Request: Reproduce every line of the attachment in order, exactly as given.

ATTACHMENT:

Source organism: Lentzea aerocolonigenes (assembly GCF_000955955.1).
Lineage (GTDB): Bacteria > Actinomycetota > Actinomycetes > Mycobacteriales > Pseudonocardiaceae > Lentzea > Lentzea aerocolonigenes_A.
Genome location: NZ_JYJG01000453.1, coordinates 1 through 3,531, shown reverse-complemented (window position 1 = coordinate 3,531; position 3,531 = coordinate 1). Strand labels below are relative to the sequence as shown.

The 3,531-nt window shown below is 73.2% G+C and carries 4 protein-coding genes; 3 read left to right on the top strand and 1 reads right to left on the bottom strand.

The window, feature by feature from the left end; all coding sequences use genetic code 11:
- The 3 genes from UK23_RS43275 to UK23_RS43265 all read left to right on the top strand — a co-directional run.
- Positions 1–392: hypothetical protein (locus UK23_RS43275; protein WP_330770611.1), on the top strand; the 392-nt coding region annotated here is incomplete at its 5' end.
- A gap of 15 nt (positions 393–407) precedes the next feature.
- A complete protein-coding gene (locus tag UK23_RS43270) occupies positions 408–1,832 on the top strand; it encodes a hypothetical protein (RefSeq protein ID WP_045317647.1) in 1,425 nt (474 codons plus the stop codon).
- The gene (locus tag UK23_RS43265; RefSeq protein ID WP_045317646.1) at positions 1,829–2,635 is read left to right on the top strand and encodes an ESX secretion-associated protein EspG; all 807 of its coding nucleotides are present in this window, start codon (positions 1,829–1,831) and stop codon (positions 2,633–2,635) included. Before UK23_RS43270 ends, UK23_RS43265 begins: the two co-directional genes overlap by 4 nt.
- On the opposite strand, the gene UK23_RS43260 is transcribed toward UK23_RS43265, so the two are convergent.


Source organism: Lentzea aerocolonigenes (assembly GCF_000955955.1).
Lineage (GTDB): Bacteria > Actinomycetota > Actinomycetes > Mycobacteriales > Pseudonocardiaceae > Lentzea > Lentzea aerocolonigenes_A.
Genome location: NZ_JYJG01000453.1, coordinates 1 through 3,531, shown reverse-complemented (window position 1 = coordinate 3,531; position 3,531 = coordinate 1). Strand labels below are relative to the sequence as shown.

The 3,531-nt window shown below is 73.2% G+C and carries 4 protein-coding genes; 3 read left to right on the top strand and 1 reads right to left on the bottom strand.

The window, feature by feature from the left end; all coding sequences use genetic code 11:
- The 3 genes from UK23_RS43275 to UK23_RS43265 all read left to right on the top strand — a co-directional run.
- Positions 1–392: hypothetical protein (locus UK23_RS43275; protein WP_330770611.1), on the top strand; the 392-nt coding region annotated here is incomplete at its 5' end.
- A gap of 15 nt (positions 393–407) precedes the next feature.
- A complete protein-coding gene (locus tag UK23_RS43270) occupies positions 408–1,832 on the top strand; it encodes a hypothetical protein (RefSeq protein ID WP_045317647.1) in 1,425 nt (474 codons plus the stop codon).
- The gene (locus tag UK23_RS43265; RefSeq protein ID WP_045317646.1) at positions 1,829–2,635 is read left to right on the top strand and encodes an ESX secretion-associated protein EspG; all 807 of its coding nucleotides are present in this window, start codon (positions 1,829–1,831) and stop codon (positions 2,633–2,635) included. Before UK23_RS43270 ends, UK23_RS43265 begins: the two co-directional genes overlap by 4 nt.
- On the opposite strand, the gene UK23_RS43260 is transcribed toward UK23_RS43265, so the two are convergent.